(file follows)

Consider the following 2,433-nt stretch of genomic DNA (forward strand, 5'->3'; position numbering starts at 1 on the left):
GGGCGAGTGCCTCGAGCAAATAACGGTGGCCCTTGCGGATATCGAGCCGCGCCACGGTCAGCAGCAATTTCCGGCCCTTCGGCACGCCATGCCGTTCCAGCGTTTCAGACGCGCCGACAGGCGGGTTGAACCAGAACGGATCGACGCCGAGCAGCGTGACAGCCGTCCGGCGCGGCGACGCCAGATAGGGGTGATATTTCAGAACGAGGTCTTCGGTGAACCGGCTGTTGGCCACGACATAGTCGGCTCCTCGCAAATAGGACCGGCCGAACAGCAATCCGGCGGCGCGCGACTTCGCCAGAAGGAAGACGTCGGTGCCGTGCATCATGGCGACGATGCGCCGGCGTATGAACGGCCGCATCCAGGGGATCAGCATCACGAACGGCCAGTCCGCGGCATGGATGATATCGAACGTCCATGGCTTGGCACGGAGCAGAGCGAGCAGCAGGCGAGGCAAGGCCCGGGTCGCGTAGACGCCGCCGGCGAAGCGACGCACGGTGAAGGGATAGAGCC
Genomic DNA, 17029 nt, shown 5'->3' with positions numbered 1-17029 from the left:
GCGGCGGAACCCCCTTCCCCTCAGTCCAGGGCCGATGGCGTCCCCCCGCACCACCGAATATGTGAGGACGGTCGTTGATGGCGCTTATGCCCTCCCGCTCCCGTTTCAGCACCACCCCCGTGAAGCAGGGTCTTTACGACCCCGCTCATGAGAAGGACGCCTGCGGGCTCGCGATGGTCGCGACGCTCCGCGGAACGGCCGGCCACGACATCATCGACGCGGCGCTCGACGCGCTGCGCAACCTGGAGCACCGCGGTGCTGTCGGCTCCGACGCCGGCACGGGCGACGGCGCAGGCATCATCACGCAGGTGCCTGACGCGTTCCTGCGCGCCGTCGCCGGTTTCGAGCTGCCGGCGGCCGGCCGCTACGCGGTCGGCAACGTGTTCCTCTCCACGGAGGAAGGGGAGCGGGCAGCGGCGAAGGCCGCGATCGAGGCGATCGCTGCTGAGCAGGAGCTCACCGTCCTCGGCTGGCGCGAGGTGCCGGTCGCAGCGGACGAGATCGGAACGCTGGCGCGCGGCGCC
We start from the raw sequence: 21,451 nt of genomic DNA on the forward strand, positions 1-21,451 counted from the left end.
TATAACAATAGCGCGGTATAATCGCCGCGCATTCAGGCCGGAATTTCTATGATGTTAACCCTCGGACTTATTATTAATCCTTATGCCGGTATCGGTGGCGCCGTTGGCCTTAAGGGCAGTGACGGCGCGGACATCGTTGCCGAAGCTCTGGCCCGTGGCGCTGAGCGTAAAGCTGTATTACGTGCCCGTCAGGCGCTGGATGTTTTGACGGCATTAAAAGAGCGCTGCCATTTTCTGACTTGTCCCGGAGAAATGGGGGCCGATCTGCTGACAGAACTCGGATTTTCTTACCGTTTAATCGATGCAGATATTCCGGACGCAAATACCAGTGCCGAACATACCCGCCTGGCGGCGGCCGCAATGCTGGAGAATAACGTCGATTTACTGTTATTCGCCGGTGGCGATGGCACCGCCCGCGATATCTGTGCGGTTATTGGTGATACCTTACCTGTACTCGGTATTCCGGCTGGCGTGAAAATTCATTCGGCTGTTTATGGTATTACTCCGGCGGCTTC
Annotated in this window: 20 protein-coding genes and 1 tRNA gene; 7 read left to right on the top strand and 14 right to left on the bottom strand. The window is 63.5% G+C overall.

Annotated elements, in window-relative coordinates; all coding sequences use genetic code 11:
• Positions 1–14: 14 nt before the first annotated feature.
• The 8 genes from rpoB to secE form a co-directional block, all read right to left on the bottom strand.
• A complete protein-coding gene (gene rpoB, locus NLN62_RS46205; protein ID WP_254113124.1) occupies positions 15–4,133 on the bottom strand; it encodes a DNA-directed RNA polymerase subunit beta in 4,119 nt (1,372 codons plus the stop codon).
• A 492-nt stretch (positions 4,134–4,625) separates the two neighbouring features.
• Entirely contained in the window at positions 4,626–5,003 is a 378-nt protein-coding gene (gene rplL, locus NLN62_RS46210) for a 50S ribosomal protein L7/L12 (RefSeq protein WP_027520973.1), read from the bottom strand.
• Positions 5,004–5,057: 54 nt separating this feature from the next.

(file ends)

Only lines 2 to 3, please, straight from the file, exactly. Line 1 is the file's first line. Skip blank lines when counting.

GGGCGAGTGCCTCGAGCAAATAACGGTGGCCCTTGCGGATATCGAGCCGCGCCACGGTCAGCAGCAATTTCCGGCCCTTCGGCACGCCATGCCGTTCCAGCGTTTCAGACGCGCCGACAGGCGGGTTGAACCAGAACGGATCGACGCCGAGCAGCGTGACAGCCGTCCGGCGCGGCGACGCCAGATAGGGGTGATATTTCAGAACGAGGTCTTCGGTGAACCGGCTGTTGGCCACGACATAGTCGGCTCCTCGCAAATAGGACCGGCCGAACAGCAATCCGGCGGCGCGCGACTTCGCCAGAAGGAAGACGTCGGTGCCGTGCATCATGGCGACGATGCGCCGGCGTATGAACGGCCGCATCCAGGGGATCAGCATCACGAACGGCCAGTCCGCGGCATGGATGATATCGAACGTCCATGGCTTGGCACGGAGCAGAGCGAGCAGCAGGCGAGGCAAGGCCCGGGTCGCGTAGACGCCGCCGGCGAAGCGACGCACGGTGAAGGGATAGAGCC
Genomic DNA, 17029 nt, shown 5'->3' with positions numbered 1-17029 from the left: